Drupal 8.4 is out now, and it contains new media handling features.
For many years, Drupal has shipped with almost no media handling. This was the most commonly requested feature whenever we did Drupal training.
If you missed it, here's our overview of everything new in Drupal 8.4. In this tutorial, we'll walk you through how to use Drupal's new media options.
Step #1. Install the Modules
The core of Drupal 8.4's media features is a new "Media" module. This module is available, but hidden by default.
To active the Media module you need to install and activate a contrib module for the media type you want to use. At the moment, there are ten modules that are ready:
- Video embed field
- Inline entity form
If you want a complete, updated list of Media modules that are ready for 8.4, bookmark this page.
On the Drupal.org page, make sure you're downloading the latest version, which may well be marked as Alpha or Beta. This next image shows the current Twitter download page. I choose 8.x-2.0-alpha1.
After installing and enabling your contrib module, Drupal will ask you to enable the Media module too. The Media module is hidden by default and will only become available when enabling contrib modules.
Step #2. Create the Media type
Now, we're going to create the entity that will store our tweets.
- Go to Structure > Media types.
- Click "Add media type".
One of the more advanced features of the Media module is field mapping. If you want to, you can extract multiple types of data from the tweet and store them in different fields.
- Finish saving your new media type.
- Click "Manage display" for "Twitter".
- Change the display of "Tweet Url" to "Twitter embed".
Step #3. Create the Fields
Next, we're going to add our new media type to a content type.
- Go to Structure > Content types.
- Create a new field for a content type, choosing the "Media" field type:
- Click through and choose "Twitter" in the "Bundles" area.
- Don't check "Create referenced entities if they don't already exist" because that led to errors in my testing.
- After saving your field, click "Manage display".
- Change the display for your new field to "Rendered entity":
Step #4. Add the Media
At this stage of Drupal 8's media journey, we will need to create the media items before we use them.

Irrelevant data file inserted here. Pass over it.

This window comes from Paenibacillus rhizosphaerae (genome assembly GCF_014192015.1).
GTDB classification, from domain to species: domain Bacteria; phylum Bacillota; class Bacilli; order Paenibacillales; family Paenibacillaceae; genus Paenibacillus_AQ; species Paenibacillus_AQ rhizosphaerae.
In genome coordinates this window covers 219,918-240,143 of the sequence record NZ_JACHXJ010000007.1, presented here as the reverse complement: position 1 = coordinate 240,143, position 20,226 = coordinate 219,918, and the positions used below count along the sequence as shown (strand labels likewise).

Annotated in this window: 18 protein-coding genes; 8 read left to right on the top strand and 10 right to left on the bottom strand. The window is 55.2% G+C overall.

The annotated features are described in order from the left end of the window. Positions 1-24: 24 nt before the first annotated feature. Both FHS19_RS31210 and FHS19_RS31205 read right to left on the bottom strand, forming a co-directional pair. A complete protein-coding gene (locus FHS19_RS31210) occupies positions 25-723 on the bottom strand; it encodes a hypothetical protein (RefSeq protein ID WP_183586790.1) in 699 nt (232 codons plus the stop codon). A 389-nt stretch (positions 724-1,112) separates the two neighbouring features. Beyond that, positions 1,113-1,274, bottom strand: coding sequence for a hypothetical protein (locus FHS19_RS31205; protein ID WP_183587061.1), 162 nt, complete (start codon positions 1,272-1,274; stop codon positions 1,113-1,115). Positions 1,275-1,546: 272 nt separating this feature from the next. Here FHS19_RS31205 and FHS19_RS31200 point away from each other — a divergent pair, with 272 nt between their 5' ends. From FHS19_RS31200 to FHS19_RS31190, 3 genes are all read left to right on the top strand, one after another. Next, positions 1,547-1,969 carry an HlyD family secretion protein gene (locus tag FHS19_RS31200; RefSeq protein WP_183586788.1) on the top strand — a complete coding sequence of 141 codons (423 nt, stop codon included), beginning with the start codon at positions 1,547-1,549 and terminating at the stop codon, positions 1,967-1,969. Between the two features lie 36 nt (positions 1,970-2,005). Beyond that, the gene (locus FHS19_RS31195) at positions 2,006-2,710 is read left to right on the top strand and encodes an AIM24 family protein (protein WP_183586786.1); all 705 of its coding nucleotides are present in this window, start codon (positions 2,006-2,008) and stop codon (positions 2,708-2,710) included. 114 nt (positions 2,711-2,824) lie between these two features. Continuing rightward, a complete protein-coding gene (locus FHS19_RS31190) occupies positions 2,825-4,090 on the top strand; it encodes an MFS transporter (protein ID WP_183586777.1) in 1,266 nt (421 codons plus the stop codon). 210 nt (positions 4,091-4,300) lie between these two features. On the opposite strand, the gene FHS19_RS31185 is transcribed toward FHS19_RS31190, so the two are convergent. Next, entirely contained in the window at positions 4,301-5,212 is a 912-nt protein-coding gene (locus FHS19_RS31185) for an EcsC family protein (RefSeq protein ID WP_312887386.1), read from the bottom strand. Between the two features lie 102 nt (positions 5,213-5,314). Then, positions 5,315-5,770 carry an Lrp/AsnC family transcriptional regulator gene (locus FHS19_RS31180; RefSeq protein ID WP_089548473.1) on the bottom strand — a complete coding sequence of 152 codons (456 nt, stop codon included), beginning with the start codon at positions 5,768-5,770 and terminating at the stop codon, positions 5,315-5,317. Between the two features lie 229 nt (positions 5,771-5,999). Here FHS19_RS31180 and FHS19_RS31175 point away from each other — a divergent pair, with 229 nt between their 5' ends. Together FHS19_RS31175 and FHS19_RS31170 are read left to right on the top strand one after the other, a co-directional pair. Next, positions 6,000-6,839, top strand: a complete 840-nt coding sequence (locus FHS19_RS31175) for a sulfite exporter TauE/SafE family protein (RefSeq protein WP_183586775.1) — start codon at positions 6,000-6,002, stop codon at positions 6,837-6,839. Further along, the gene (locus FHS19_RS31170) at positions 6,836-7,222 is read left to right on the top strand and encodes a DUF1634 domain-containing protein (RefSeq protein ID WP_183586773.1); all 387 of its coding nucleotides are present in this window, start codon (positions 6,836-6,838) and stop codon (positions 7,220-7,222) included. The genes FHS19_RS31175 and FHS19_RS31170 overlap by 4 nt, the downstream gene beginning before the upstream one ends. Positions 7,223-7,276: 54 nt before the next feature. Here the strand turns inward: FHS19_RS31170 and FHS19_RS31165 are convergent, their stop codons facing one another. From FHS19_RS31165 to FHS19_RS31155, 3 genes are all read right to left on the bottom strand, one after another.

- Go to Content > Media.
- Click "Add media".
- Choose "Twitter".
- Save the tweet and the next image shows what you will see.
- If you don't like the display, go back to Structure > Media types > Manage display and tweak the options.
#5. Use the Media
Finally, let use our new created media inside a node:
- Go to Content > Add content.
- Create new content.
- You'll be able to search for your existing tweet using an autocomplete field:
- Save your content type, and there's the embedded tweet:
Thoughts on the state of media
I'm delighted that real media handling is now available in Drupal. There are some caveats:
Caveat #1: No matter what contrib module I tried, I couldn't create media while creating a content type. I suspect that will be fixed in a future release. Right now, it's a bit of a pain to create the media in advance. I suspect this might be one of the reasons that the core "Image" and "File" fields haven't been moved over to the Media module yet. The Media module does support image and file uploads.
Caveat #2: There's no browsable media library yet. I suspect that may arrive early next year with Drupal 8.5.
Caveat #3: The current approach of hiding the Media module is a little strange. People will probably need to read a blog like this one to understand how the system works.
Despite those concerns, Drupal 8.4's approach to Media is very well done. No, it's not as easy as the oEmbed options that you'll find in WordPress and other platforms. But, this approach does offer a high degree of flexibility in how you store and display media.
Would I build a Drupal site now with these new media modules? Yes, this is the future of Drupal. These media features work, and using them now will be easier than migrating later.